"Peccavi"

A perfect pun in Latin, meaning both 'I have Sind' (conquered the country), and 'I have sinned' (by exceeding my orders).

Of course, the pun relied on the correct assumption that everyone in the British ruling classes knew enough Latin to get it instantly.
 
If by entering time the Valar can sin/fail then logically Melkor conversely must be able to repent. Right? Also the Valar muste have asumed this when chaining Melkor only for some time.

I guess here is a big difference to catholic theology (Satan cannot repent). Except if I err and Melkor cannot repent (and the Valar dont know). But why? What makes his choice and use of free will different than the Valar's? Maybe because he chose to oppose Eru already outside of time he will forever stick to that decision even if entering time. But then you could say that the Valar chose to follow Eru outside of time as well. Hmm can you help me?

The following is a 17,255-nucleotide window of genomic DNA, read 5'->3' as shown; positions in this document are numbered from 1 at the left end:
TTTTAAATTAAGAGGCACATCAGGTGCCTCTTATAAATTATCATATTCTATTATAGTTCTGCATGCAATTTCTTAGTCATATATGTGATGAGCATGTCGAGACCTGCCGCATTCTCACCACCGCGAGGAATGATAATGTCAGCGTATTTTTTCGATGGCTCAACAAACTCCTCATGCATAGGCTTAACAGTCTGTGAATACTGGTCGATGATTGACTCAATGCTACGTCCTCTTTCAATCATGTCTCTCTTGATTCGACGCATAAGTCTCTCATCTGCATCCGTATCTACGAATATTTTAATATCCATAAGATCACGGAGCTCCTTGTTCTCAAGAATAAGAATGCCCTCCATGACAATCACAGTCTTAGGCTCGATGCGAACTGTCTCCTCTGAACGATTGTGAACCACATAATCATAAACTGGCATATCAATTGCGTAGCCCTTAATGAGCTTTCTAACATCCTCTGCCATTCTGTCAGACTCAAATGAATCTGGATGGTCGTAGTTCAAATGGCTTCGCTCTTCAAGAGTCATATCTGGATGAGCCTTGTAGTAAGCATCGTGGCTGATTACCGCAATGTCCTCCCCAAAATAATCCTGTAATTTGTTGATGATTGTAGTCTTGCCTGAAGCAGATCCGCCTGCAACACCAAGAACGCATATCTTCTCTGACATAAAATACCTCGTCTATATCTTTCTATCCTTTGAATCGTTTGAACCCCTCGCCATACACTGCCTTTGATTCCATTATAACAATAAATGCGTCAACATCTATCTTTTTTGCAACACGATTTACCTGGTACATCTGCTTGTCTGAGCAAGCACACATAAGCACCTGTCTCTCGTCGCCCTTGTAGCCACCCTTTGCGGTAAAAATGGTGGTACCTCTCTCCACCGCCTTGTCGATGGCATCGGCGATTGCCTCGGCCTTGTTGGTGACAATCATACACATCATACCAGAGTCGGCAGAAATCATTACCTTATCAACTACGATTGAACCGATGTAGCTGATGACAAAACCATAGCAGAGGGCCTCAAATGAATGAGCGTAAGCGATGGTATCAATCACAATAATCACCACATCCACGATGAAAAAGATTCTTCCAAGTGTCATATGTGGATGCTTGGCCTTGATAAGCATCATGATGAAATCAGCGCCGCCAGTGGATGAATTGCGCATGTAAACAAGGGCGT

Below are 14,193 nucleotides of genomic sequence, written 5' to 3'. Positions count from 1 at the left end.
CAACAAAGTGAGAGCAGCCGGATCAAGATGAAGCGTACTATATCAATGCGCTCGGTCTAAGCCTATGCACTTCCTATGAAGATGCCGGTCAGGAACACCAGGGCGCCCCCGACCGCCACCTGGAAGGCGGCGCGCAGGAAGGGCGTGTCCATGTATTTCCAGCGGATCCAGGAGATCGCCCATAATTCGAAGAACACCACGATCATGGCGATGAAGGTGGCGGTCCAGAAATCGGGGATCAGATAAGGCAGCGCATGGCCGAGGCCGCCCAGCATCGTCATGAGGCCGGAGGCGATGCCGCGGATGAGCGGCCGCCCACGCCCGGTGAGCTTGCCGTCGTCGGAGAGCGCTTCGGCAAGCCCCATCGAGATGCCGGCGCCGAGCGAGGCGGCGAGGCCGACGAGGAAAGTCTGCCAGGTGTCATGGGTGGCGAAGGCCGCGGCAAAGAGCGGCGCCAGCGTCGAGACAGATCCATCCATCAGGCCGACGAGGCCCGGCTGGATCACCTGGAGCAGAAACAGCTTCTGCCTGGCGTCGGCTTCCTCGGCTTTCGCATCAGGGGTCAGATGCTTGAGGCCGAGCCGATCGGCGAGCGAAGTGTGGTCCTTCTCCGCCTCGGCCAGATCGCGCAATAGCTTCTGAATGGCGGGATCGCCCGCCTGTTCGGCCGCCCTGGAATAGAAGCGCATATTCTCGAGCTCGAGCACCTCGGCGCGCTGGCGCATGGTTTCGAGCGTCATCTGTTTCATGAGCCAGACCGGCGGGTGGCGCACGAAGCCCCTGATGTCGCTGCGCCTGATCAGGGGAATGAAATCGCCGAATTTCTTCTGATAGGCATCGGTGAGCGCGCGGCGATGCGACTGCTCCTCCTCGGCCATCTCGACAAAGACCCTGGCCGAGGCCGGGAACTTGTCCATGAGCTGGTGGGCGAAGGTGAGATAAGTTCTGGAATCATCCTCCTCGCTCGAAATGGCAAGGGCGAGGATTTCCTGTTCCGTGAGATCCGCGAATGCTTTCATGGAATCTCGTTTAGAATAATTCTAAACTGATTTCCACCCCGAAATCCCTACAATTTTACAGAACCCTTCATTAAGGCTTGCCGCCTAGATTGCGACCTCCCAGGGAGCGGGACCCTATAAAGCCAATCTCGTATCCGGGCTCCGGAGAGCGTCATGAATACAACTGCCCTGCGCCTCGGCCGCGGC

Odola

Well-Known Member
If by entering time the Valar can sin/fail then logically Melkor conversely must be able to repent. Right? Also the Valar muste have asumed this when chaining Melkor only for some time.

I guess here is a big difference to catholic theology (Satan cannot repent). Except if I err and Melkor cannot repent (and the Valar dont know). But why? What makes his choice and use of free will different than the Valar's? Maybe because he chose to oppose Eru already outside of time he will forever stick to that decision even if entering time. But then you could say that the Valar chose to follow Eru outside of time as well. Hmm can you help me?
It seems the ability to repent is a little easier for humans than for other beings. It seems a payoff of starting off fallen. Other beings start off good as default and have to [only] take care not to fall, not to choose evil. Humans start off fallen and their task is to actively choose good. As such they might be a little better in "choosing good" - in repentance that is - which others do not have so much experience with and might find quite difficult when faced with the necessity to acomplish it. Who do we see sucessfully repent among the Ainur? Aulë and Ossë?

Satan is beyond time still, he has not entered time. As such he never even pretends to have even tried to repent.

Sauron "almost repents" also. So all that would imply that Melkor could theoretically repent, but is simply not interested in.